An Investigation of Premarital Sexual Permissiveness of University of Wisconsin-La Crosse Students
The purpose of this study was to investigate the premarital sexual permissiveness of a random sampling of the 1971-72 summer school student body of the University of Wisconsin-La Crosse. A secondary purpose of this study was to determine the degree of equalitarianism females showed regarding premarital sexual attitudes. The population sample consisted of 52 females and 38 males who were all undergraduate summer school students. All of the students were given a self-administered anonymous questionnaire containing questions regarding both male and female premarital sexual standards. The data were analyzed by using the "contrived" five item scale to determine same sex and opposite sex permissiveness for both male and female respondents. A test of unrelated measures was used to check for significant differences between male and female premarital sexual attitudes and for self and opposite sex permissiveness as a measure of equalitarianism. An analysis using percentages was made of the total responses with regard to agreement with coital items, to find out the overall permissiveness level for men and women. The results of these analyses indicate the following: that females expressed more permissive attitudes regarding male standards than did males; that males expressed more permissive attitudes toward female standards than did females; and that females were less equalitarian than males.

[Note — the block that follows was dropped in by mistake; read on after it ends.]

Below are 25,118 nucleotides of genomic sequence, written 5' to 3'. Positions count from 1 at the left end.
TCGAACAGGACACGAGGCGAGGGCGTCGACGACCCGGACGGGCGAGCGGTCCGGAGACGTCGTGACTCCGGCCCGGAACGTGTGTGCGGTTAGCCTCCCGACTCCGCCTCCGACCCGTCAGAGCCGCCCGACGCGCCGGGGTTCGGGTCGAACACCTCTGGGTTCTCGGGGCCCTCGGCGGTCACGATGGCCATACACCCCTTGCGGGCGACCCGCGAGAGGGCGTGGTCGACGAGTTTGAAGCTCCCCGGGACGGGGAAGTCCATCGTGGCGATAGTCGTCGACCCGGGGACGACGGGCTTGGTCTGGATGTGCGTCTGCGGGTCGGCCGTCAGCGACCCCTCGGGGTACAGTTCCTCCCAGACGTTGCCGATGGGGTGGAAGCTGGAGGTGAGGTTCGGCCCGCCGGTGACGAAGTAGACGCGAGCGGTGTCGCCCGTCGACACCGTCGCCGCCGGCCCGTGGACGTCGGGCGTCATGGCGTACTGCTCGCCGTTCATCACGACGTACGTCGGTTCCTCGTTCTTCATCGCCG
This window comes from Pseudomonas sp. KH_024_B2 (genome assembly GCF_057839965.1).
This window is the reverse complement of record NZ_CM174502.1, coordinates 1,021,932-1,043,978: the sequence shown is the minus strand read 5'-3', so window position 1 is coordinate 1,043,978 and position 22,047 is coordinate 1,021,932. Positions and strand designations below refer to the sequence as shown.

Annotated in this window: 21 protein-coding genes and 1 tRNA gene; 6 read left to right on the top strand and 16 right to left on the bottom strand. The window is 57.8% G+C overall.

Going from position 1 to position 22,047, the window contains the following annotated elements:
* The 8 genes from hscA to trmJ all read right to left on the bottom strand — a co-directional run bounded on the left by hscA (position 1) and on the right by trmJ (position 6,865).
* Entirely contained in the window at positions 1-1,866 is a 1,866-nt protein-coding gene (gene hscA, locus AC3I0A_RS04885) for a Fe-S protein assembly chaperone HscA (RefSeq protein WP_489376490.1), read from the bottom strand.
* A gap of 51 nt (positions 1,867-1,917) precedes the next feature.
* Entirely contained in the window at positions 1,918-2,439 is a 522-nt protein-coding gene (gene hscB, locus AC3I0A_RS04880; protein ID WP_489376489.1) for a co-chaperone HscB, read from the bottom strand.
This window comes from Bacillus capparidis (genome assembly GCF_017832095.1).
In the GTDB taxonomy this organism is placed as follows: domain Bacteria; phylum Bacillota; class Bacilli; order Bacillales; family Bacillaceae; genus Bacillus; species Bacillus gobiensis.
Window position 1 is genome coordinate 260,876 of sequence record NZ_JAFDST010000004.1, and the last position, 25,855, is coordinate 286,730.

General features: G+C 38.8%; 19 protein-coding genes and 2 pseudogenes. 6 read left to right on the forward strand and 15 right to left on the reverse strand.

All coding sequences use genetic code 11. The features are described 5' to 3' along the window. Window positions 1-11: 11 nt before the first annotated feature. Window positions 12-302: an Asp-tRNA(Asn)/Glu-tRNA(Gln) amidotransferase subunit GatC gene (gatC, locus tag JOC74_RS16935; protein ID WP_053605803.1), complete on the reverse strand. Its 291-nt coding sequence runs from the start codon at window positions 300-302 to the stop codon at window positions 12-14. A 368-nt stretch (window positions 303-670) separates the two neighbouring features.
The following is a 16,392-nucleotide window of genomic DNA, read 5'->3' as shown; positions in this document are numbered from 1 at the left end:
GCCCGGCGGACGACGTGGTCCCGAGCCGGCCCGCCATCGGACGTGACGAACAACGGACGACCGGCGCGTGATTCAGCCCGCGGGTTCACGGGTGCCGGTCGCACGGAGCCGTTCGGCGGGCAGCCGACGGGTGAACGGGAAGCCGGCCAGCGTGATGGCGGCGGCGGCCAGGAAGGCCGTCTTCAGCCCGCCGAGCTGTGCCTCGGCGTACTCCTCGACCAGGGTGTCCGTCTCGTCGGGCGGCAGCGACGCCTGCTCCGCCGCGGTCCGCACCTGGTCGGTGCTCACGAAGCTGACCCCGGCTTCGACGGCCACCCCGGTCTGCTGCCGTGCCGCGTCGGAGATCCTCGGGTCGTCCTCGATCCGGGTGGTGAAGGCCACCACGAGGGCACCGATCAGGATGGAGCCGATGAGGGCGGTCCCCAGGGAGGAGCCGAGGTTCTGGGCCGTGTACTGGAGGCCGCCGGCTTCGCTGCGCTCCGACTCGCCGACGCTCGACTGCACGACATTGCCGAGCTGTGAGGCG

University of Wisconsin-La Crosse -- Students -- Attitudes
Sexual ethics -- Wisconsin -- La Crosse
Premarital sex -- Wisconsin -- La Crosse